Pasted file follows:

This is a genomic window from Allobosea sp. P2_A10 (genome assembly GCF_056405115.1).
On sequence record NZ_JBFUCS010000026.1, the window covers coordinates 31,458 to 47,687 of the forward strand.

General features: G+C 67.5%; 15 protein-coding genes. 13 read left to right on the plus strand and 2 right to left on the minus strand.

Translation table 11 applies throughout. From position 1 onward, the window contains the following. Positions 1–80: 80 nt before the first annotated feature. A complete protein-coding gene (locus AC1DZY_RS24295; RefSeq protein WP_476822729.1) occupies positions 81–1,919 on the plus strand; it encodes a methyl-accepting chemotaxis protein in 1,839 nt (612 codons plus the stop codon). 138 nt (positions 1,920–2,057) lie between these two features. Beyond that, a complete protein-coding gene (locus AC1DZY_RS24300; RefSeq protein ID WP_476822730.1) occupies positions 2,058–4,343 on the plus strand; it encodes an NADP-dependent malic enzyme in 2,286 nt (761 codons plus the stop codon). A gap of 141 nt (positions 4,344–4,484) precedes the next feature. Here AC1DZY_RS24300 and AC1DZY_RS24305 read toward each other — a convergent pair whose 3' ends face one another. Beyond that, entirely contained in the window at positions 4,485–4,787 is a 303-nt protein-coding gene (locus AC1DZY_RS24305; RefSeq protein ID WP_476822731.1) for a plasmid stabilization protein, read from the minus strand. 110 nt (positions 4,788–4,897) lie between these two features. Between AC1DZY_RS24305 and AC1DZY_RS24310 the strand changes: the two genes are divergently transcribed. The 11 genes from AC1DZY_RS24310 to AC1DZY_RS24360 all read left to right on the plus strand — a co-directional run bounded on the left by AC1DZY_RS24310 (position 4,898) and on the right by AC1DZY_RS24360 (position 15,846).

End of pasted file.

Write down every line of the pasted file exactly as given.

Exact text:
This is a genomic window from Allobosea sp. P2_A10 (genome assembly GCF_056405115.1).
On sequence record NZ_JBFUCS010000026.1, the window covers coordinates 31,458 to 47,687 of the forward strand.

General features: G+C 67.5%; 15 protein-coding genes. 13 read left to right on the plus strand and 2 right to left on the minus strand.

Translation table 11 applies throughout. From position 1 onward, the window contains the following. Positions 1–80: 80 nt before the first annotated feature. A complete protein-coding gene (locus AC1DZY_RS24295; RefSeq protein WP_476822729.1) occupies positions 81–1,919 on the plus strand; it encodes a methyl-accepting chemotaxis protein in 1,839 nt (612 codons plus the stop codon). 138 nt (positions 1,920–2,057) lie between these two features. Beyond that, a complete protein-coding gene (locus AC1DZY_RS24300; RefSeq protein ID WP_476822730.1) occupies positions 2,058–4,343 on the plus strand; it encodes an NADP-dependent malic enzyme in 2,286 nt (761 codons plus the stop codon). A gap of 141 nt (positions 4,344–4,484) precedes the next feature. Here AC1DZY_RS24300 and AC1DZY_RS24305 read toward each other — a convergent pair whose 3' ends face one another. Beyond that, entirely contained in the window at positions 4,485–4,787 is a 303-nt protein-coding gene (locus AC1DZY_RS24305; RefSeq protein ID WP_476822731.1) for a plasmid stabilization protein, read from the minus strand. 110 nt (positions 4,788–4,897) lie between these two features. Between AC1DZY_RS24305 and AC1DZY_RS24310 the strand changes: the two genes are divergently transcribed. The 11 genes from AC1DZY_RS24310 to AC1DZY_RS24360 all read left to right on the plus strand — a co-directional run bounded on the left by AC1DZY_RS24310 (position 4,898) and on the right by AC1DZY_RS24360 (position 15,846).